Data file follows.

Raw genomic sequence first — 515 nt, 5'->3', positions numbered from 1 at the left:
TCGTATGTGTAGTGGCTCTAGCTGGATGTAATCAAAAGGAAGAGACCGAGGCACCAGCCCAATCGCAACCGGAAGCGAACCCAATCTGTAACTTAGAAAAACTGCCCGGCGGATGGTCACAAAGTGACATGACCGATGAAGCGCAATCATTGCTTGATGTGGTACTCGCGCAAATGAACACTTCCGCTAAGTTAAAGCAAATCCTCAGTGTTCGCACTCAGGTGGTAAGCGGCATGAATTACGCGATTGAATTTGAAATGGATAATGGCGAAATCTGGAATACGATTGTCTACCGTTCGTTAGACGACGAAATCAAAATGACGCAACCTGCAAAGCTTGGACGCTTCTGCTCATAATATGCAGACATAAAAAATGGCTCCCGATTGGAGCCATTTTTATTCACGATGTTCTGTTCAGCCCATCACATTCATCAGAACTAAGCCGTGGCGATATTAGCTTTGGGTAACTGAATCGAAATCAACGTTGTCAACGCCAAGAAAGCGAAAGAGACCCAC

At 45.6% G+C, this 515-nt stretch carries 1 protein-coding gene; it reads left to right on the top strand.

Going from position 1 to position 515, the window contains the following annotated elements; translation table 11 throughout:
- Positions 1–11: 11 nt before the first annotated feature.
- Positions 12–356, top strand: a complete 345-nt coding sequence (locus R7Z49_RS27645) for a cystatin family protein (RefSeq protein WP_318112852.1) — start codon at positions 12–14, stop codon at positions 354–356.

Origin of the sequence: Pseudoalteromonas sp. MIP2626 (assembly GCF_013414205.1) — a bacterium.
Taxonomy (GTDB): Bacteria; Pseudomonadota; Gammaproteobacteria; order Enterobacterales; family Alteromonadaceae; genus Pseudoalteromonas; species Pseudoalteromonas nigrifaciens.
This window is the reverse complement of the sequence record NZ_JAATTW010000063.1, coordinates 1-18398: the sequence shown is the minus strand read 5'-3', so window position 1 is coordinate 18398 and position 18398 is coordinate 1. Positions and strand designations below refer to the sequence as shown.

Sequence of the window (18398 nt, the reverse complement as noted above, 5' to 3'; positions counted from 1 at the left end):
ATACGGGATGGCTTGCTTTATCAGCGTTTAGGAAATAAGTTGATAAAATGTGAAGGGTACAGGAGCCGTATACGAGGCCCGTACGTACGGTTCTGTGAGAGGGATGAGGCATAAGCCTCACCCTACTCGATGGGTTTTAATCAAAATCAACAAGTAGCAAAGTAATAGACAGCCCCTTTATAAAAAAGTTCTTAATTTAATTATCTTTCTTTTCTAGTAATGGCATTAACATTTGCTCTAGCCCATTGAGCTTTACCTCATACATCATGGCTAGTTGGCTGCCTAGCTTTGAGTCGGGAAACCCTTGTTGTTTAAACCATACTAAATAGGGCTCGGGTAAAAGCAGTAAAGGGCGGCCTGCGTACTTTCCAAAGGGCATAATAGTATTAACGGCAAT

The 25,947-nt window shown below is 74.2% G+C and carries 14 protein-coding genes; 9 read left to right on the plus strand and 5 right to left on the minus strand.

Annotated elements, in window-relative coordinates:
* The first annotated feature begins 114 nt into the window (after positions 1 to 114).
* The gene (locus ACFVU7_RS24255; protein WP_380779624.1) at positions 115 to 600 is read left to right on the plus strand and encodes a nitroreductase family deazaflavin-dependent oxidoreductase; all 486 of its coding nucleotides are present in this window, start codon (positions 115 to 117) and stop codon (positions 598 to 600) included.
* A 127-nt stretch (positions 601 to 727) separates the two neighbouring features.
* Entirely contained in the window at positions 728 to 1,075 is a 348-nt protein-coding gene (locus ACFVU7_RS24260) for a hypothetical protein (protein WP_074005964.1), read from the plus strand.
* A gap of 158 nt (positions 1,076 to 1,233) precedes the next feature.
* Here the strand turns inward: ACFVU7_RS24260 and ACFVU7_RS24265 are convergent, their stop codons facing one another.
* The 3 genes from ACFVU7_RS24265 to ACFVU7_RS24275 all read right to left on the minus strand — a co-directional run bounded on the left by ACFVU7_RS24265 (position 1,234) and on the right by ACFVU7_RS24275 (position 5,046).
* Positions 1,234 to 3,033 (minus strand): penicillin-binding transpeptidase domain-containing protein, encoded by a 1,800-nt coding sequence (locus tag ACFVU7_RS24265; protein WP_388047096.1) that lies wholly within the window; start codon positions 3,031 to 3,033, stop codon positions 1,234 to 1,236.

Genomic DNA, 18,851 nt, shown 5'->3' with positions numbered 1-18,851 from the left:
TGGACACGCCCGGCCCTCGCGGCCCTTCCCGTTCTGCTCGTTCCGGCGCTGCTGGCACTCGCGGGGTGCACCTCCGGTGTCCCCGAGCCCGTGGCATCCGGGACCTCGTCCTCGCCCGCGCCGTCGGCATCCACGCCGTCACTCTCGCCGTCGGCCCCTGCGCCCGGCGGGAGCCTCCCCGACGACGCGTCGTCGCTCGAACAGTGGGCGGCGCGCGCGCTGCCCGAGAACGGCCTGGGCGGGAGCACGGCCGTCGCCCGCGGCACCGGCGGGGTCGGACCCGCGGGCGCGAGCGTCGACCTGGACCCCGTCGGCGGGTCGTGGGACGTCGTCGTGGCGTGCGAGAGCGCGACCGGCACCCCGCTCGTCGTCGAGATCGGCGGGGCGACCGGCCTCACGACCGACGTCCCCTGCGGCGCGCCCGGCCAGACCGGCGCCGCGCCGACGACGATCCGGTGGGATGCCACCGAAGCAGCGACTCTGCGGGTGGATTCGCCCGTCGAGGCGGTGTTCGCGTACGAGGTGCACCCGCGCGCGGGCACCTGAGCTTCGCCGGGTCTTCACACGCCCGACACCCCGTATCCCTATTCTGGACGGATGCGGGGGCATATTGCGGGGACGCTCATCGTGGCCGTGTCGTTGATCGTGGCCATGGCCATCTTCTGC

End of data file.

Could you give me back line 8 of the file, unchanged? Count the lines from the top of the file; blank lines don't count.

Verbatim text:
Taxonomy (GTDB): Bacteria; Pseudomonadota; Gammaproteobacteria; order Enterobacterales; family Alteromonadaceae; genus Pseudoalteromonas; species Pseudoalteromonas nigrifaciens.